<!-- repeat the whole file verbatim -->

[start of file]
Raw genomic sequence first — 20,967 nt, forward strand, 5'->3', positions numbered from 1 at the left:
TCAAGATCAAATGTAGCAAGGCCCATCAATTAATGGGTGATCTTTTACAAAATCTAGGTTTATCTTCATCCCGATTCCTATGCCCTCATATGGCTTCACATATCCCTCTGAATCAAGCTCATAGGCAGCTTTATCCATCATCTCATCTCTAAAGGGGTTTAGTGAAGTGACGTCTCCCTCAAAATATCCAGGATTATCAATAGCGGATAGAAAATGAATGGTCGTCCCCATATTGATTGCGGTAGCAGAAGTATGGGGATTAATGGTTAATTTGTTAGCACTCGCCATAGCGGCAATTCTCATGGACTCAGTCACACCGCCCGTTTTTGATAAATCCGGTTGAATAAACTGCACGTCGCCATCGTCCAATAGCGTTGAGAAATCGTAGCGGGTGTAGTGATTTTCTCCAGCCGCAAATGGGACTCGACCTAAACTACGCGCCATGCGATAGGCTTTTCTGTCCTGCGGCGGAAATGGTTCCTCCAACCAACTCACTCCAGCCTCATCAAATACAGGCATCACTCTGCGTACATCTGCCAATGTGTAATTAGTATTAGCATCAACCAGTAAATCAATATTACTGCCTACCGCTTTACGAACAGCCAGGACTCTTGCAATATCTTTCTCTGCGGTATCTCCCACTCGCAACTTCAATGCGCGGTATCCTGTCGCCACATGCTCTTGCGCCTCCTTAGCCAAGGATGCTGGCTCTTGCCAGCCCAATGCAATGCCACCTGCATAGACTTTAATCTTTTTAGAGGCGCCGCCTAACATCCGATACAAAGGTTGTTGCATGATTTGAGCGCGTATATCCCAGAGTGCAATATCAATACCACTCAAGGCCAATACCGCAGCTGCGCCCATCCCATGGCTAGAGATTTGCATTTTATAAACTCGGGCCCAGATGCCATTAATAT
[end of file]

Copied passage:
Raw genomic sequence first — 20,967 nt, forward strand, 5'->3', positions numbered from 1 at the left:
TCAAGATCAAATGTAGCAAGGCCCATCAATTAATGGGTGATCTTTTACAAAATCTAGGTTTATCTTCATCCCGATTCCTATGCCCTCATATGGCTTCACATATCCCTCTGAATCAAGCTCATAGGCAGCTTTATCCATCATCTCATCTCTAAAGGGGTTTAGTGAAGTGACGTCTCCCTCAAAATATCCAGGATTATCAATAGCGGATAGAAAATGAATGGTCGTCCCCATATTGATTGCGGTAGCAGAAGTATGGGGATTAATGGTTAATTTGTTAGCACTCGCCATAGCGGCAATTCTCATGGACTCAGTCACACCGCCCGTTTTTGATAAATCCGGTTGAATAAACTGCACGTCGCCATCGTCCAATAGCGTTGAGAAATCGTAGCGGGTGTAGTGATTTTCTCCAGCCGCAAATGGGACTCGACCTAAACTACGCGCCATGCGATAGGCTTTTCTGTCCTGCGGCGGAAATGGTTCCTCCAACCAACTCACTCCAGCCTCATCAAATACAGGCATCACTCTGCGTACATCTGCCAATGTGTAATTAGTATTAGCATCAACCAGTAAATCAATATTACTGCCTACCGCTTTACGAACAGCCAGGACTCTTGCAATATCTTTCTCTGCGGTATCTCCCACTCGCAACTTCAATGCGCGGTATCCTGTCGCCACATGCTCTTGCGCCTCCTTAGCCAAGGATGCTGGCTCTTGCCAGCCCAATGCAATGCCACCTGCATAGACTTTAATCTTTTTAGAGGCGCCGCCTAACATCCGATACAAAGGTTGTTGCATGATTTGAGCGCGTATATCCCAGAGTGCAATATCAATACCACTCAAGGCCAATACCGCAGCTGCGCCCATCCCATGGCTAGAGATTTGCATTTTATAAACTCGGGCCCAGATGCCATTAATAT